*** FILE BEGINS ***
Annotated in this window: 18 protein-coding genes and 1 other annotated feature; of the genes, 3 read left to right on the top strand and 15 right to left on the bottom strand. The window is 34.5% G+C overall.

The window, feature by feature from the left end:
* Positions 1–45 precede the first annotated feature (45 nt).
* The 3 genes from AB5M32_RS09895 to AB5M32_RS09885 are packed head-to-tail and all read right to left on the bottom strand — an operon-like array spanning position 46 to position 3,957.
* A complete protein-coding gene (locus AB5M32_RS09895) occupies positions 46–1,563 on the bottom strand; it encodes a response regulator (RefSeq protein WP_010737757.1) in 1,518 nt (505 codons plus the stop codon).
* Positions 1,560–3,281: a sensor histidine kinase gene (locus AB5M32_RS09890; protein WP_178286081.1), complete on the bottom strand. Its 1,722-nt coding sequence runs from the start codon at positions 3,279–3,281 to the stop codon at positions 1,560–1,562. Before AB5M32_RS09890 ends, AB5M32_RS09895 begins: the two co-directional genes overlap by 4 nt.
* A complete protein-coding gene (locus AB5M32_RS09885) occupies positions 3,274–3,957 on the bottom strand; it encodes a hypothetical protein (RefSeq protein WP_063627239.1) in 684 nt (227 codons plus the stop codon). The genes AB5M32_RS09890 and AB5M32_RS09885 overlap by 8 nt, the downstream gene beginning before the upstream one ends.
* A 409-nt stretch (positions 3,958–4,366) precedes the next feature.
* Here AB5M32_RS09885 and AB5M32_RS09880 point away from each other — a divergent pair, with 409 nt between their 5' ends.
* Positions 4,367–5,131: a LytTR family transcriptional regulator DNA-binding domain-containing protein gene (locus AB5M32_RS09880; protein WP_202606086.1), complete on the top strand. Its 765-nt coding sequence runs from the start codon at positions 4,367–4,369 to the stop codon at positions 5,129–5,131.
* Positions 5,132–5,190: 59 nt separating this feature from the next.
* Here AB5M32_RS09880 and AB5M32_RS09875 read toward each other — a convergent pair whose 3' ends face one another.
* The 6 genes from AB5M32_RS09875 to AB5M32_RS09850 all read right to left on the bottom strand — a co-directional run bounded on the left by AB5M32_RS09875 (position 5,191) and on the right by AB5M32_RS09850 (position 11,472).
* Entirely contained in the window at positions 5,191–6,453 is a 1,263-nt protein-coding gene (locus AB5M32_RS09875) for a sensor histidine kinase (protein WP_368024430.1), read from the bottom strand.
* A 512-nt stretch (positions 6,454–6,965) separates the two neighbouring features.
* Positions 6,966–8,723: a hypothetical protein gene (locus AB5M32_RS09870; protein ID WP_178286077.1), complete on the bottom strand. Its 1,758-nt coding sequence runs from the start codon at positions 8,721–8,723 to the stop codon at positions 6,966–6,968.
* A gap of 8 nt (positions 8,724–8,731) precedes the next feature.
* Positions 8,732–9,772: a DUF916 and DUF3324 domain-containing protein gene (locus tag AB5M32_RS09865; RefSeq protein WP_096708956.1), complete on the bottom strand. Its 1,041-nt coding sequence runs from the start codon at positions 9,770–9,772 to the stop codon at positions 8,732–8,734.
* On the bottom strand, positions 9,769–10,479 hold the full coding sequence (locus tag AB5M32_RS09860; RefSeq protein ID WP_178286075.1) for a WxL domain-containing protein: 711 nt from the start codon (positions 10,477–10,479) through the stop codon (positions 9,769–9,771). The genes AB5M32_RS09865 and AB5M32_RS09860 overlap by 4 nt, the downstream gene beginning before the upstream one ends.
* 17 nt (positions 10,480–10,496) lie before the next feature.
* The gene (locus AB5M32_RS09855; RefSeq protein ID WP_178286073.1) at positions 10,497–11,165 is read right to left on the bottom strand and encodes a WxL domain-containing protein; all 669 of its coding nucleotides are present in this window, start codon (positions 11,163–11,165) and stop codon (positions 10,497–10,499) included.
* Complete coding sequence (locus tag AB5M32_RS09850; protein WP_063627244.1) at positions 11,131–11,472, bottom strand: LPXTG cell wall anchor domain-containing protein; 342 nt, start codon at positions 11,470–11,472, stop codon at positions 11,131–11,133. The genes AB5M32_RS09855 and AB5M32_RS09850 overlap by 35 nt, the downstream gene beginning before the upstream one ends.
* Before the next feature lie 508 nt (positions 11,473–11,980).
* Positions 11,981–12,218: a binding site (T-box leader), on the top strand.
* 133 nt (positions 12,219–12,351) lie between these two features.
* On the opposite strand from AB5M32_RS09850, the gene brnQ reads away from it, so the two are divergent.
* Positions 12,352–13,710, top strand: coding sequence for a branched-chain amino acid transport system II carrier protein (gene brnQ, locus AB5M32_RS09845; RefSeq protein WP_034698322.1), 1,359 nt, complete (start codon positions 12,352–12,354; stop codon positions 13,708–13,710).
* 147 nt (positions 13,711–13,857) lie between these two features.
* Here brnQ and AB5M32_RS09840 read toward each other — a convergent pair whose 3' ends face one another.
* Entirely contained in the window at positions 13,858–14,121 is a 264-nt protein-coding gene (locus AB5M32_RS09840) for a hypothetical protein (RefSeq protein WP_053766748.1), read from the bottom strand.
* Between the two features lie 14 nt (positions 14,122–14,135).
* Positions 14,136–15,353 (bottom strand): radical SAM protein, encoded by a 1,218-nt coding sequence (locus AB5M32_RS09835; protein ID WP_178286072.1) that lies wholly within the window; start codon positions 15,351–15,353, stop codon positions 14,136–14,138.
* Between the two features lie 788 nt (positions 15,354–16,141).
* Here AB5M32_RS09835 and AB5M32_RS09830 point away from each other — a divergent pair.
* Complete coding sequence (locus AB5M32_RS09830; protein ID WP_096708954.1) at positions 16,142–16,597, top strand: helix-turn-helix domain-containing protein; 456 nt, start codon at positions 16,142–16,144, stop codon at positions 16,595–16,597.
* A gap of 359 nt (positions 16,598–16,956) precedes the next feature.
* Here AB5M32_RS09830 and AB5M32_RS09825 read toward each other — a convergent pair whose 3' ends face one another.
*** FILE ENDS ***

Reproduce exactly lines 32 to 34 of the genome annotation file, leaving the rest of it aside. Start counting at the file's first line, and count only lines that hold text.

* Positions 14,136–15,353 (bottom strand): radical SAM protein, encoded by a 1,218-nt coding sequence (locus AB5M32_RS09835; protein ID WP_178286072.1) that lies wholly within the window; start codon positions 15,351–15,353, stop codon positions 14,136–14,138.
* Between the two features lie 788 nt (positions 15,354–16,141).
* Here AB5M32_RS09835 and AB5M32_RS09830 point away from each other — a divergent pair.